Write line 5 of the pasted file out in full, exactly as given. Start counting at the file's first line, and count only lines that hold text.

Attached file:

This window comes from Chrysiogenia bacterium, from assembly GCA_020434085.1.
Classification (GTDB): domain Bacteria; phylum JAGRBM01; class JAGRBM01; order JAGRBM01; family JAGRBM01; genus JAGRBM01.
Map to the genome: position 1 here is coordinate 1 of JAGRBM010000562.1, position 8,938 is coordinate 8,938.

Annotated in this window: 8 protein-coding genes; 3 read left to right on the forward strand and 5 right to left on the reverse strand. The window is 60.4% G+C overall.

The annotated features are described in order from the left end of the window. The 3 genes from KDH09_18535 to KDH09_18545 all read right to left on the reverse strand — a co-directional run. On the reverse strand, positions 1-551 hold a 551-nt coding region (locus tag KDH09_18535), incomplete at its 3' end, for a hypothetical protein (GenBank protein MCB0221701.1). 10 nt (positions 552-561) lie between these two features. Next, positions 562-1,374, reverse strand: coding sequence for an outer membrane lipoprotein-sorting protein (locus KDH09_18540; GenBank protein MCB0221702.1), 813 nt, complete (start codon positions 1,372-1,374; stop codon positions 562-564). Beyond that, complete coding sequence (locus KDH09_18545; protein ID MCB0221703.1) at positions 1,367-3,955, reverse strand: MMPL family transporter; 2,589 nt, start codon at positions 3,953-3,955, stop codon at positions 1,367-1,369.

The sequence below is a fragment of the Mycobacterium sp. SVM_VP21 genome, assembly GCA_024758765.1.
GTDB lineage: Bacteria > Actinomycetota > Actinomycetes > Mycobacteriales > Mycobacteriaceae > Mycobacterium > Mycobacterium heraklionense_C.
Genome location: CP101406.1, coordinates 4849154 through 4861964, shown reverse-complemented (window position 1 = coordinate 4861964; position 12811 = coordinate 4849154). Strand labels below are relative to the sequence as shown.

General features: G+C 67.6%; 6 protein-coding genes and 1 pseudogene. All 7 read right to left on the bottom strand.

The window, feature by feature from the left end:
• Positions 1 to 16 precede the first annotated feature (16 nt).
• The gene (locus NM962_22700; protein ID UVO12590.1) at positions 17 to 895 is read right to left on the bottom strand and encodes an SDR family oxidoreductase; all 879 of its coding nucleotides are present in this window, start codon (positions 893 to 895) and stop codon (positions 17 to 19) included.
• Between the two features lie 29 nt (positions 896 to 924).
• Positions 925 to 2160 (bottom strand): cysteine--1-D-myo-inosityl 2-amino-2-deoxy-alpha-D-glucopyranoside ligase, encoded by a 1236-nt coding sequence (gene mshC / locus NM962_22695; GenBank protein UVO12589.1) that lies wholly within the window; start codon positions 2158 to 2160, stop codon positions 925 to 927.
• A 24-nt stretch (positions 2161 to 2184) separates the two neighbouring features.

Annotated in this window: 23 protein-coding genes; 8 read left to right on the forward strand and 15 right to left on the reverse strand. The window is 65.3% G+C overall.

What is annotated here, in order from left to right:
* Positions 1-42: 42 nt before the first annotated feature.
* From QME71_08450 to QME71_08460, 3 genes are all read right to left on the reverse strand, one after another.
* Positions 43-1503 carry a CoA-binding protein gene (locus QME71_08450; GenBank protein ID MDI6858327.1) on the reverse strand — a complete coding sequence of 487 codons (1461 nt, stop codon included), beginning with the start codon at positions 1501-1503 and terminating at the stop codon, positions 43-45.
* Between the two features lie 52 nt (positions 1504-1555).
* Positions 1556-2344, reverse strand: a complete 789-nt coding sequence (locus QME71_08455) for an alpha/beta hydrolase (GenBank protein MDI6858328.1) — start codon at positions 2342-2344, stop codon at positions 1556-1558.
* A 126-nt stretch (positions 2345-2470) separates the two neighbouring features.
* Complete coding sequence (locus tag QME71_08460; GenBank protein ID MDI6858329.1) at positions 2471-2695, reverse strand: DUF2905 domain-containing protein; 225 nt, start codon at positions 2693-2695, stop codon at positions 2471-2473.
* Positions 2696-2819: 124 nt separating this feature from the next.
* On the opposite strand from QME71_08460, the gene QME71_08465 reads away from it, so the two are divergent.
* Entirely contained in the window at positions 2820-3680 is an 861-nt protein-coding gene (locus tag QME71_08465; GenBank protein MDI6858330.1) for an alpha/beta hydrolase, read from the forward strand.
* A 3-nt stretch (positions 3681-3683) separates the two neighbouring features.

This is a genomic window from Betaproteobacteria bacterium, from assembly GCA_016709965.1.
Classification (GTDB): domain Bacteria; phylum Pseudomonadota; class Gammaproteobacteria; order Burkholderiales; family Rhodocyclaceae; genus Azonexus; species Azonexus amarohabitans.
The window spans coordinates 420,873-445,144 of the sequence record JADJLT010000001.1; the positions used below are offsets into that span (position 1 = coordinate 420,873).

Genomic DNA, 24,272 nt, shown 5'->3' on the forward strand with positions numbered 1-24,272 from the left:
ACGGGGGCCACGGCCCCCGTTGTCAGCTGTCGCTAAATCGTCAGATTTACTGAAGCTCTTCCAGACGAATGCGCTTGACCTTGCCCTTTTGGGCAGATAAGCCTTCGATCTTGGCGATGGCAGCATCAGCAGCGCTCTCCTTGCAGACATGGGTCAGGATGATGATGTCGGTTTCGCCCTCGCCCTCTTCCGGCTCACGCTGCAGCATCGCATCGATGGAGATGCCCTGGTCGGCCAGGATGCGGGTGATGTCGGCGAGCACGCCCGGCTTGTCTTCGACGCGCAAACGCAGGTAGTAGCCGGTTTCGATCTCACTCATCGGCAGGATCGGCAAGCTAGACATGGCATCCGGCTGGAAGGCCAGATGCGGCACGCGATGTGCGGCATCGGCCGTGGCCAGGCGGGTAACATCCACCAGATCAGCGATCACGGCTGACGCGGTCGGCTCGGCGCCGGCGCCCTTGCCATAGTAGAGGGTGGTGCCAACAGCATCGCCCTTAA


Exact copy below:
The annotated features are described in order from the left end of the window. The 3 genes from KDH09_18535 to KDH09_18545 all read right to left on the reverse strand — a co-directional run. On the reverse strand, positions 1-551 hold a 551-nt coding region (locus tag KDH09_18535), incomplete at its 3' end, for a hypothetical protein (GenBank protein MCB0221701.1). 10 nt (positions 552-561) lie between these two features. Next, positions 562-1,374, reverse strand: coding sequence for an outer membrane lipoprotein-sorting protein (locus KDH09_18540; GenBank protein MCB0221702.1), 813 nt, complete (start codon positions 1,372-1,374; stop codon positions 562-564). Beyond that, complete coding sequence (locus KDH09_18545; protein ID MCB0221703.1) at positions 1,367-3,955, reverse strand: MMPL family transporter; 2,589 nt, start codon at positions 3,953-3,955, stop codon at positions 1,367-1,369.